During the program, your mentor will introduce you to people in the studio, production company, or radio station that can help shape your career in a variety of ways. As was stated earlier, entertainment is a WHO YOU KNOW industry, and your mentor will help to get your name out there to the people who can help you not only to break into your first job in the business, but also your second, third and fourth job down the line. A recommendation from a successful mentor in the entertainment world can be more valuable than any degree money can buy, and even the most prestigious internship cannot set you up half as well as a handshake with the right person.

Trying to break into entertainment takes a lot of hard work and determination, no matter how you go about it. What makes the difference is where you are able to direct your effort. In an internship, that hard work will be put toward menial tasks and assignments that have little to do with the field of audio engineering, or filmmaking or broadcasting. And the opportunities that arise from an internship are not always the kind that put you on the right path. If you’re going to pursue your passion in life, you want to be sure you’re going about it the right way. The Recording, Radio and Film Connection is the only apprenticeship (externship) program of its kind in the country. An apprenticeship (externship) can grant you the opportunity to learn a trade, get experience and make connections all at the same time. In a tough job market, you need every advantage you can get, and this program makes sure you get all of them.

Learn how these apprentices became success stories:

“At first, like many I’m sure, I was somewhat intimidated. The majority of my experience with studios up to that point had been in the form of small in-home project studios with little more than a pair of monitors, a USB audio interface and a MIDI controller. When I first started interning with my mentor, Jesse … I was overwhelmed by the staggering amount of outboard gear, instruments and gigantic mixing consoles; but as I quickly learned, my previous years of experience had set the foundation for me to fairly easily learn my way around unfamiliar DAW’s like Pro Tools and the unique set-up of the studio’s consoles and patch bays. Once those obstacles were overcome, my sit-in sessions with Jesse’s clients turned into a collaboration of ideas and unique approaches to common methods of recording and producing music. Song arrangement, melodies and harmonies have always come pretty naturally to me but it wasn’t until interning in a professional recording studio that my productions went from just being creative to being refined.”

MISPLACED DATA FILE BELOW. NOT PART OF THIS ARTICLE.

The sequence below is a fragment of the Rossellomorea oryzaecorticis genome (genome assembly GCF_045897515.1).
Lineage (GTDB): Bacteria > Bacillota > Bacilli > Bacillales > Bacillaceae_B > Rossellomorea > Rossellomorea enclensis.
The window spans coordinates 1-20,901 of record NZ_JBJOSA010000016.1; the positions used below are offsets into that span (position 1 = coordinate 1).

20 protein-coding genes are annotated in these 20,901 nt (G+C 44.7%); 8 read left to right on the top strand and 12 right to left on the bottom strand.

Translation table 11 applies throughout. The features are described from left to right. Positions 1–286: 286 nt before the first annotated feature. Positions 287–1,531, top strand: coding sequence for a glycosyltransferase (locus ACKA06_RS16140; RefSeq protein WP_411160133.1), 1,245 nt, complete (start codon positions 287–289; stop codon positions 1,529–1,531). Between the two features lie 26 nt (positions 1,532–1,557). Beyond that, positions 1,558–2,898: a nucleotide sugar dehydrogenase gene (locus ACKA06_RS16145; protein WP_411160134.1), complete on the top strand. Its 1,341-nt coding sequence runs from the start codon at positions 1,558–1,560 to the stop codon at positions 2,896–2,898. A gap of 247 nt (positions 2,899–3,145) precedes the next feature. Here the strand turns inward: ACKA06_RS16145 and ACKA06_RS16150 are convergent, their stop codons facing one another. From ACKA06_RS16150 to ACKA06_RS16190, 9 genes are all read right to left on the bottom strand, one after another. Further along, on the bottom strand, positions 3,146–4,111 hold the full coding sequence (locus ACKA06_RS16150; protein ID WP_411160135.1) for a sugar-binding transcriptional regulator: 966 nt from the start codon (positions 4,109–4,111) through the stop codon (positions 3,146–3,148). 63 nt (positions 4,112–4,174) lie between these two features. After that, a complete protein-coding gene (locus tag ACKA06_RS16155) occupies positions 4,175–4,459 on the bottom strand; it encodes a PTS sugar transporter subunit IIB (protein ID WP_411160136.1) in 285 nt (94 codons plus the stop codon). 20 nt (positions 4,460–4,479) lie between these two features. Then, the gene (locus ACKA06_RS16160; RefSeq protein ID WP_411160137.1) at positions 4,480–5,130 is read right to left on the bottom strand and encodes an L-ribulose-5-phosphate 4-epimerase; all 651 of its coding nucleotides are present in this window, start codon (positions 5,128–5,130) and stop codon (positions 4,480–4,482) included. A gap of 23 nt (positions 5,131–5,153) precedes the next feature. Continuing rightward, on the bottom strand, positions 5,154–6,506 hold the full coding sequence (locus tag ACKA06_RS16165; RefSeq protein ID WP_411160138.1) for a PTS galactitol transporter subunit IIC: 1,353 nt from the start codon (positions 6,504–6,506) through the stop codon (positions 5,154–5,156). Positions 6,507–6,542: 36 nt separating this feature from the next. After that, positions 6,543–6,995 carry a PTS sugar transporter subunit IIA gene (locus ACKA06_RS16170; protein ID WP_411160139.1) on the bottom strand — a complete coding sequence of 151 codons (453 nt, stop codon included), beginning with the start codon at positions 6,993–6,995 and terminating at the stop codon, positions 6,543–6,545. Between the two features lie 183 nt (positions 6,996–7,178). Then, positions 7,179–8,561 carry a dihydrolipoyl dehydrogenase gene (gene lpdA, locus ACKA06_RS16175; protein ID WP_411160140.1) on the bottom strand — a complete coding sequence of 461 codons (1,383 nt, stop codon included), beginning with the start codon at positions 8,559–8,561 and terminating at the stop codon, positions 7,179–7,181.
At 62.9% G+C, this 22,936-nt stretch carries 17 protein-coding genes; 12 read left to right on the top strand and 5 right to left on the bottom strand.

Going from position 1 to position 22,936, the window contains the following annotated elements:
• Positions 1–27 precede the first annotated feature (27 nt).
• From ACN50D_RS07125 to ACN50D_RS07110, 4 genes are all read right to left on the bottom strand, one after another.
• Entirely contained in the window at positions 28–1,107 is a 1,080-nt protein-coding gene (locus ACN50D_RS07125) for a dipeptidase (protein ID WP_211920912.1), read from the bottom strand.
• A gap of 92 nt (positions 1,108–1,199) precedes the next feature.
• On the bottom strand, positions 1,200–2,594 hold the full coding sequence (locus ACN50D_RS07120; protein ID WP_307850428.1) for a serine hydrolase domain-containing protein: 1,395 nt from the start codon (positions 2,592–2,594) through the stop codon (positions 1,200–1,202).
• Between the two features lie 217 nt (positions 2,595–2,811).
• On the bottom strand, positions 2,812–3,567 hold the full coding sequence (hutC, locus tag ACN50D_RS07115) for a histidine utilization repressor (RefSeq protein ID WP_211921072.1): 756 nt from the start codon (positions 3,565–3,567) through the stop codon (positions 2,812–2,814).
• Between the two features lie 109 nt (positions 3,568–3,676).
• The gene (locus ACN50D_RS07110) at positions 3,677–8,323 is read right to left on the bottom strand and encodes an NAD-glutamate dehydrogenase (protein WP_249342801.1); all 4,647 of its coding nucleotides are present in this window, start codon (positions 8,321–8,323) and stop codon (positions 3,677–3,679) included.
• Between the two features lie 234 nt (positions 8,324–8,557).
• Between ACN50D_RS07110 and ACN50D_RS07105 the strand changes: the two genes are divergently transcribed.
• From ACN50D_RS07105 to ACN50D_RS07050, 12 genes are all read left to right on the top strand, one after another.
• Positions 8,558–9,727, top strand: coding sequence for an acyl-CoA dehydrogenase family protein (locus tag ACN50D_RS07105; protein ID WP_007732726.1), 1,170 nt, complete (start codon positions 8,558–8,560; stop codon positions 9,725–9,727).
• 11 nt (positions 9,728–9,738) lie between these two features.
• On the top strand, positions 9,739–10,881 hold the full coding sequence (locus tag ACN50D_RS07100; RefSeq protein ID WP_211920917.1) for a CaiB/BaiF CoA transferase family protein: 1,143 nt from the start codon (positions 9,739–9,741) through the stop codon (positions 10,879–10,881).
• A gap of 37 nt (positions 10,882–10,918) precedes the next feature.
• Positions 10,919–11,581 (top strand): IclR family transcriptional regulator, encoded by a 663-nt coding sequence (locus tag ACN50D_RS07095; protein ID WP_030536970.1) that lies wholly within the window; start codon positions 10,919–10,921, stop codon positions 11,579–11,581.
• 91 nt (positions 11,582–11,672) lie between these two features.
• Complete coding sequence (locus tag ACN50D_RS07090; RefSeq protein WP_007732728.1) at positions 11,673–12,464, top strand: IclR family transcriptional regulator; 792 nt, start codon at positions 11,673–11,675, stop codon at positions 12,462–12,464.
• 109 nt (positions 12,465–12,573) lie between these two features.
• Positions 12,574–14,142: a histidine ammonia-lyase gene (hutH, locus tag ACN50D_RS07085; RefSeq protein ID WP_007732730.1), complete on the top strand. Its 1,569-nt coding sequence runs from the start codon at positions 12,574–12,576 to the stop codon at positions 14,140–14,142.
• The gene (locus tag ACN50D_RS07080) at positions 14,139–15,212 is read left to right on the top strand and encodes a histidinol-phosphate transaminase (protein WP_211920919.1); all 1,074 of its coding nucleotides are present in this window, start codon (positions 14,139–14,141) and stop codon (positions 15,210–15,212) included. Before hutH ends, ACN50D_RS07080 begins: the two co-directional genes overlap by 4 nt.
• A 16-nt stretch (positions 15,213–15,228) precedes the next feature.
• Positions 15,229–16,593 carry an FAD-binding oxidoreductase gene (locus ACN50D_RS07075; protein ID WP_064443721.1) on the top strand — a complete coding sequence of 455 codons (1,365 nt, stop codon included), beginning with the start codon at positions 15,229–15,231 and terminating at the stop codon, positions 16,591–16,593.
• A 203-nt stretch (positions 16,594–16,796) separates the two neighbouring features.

“Music production is something that up until recently, I had no idea what it was really about. I was always someone that was much more concerned with the playing / singing / songwriting aspect of music. At some point, maybe three of four years ago now, I slowly began to realize that when a song is first composed, it’s really still like a diamond in the wrought that point. It needs to be cleaned up, polished, and cared for.”

Mark Maksymiuk - Recording Connection Audio School Student
Mark Maksymiuk
Sterling Heights, MI

“The best way to become a music professional is to constantly increase your knowledge and apply that knowledge any chance you get and you will eventually develop a strategy that works for you.”

Chelsey Heidenreich - Recording Connection Audio School Student
Chelsey Heidenreich
Spokane, WA

“One thing that surprised me the most about myself is that the only way to gain experience in the industry is to actually take part in it. The best way to learn about studio work is to learn it hands on. I had the confidence to jump in, listen carefully, and ask questions.”

“I loved talking to all the new faces that I would meet and bump into at the studio. I felt like I had connected with a lot of people there and multiple levels. “I embrace the fact that I was welcomed into the studio as one of team and I was treated with more than enough respect. It was one of the best bonding experiences that I have had the privilege of enjoying.”

Linda Yockey - Recording Connection Audio School Student
Linda Yockey
Las Vegas, NV

“I was in the middle of recording my own album when I started Recording Connection. I was able to record all of my vocal tracks … and my mentor mixed the album on analog equipment. It sounds great!”

Anthony Cotton - Recording Connection Audio School Student
Anthony Cotton
Atlanta, GA

“What surprised me the most was how effortless it felt, it was just second nature. I would go to the studio around 3pm and leave around 8 am and be the last one left in the building. The music industry really has endless hours and it takes a lot of time, dedication, and sacrifice in order to reach your full potential. The studio life is like a family its a lot about relationships, bonding, laughs, making artist feel comfortable but at the same time remaining professional. Now that the program is over I want to branch out to producing. I want to build a house hold name and to be recognized through my music.”

Read More Student Success Stories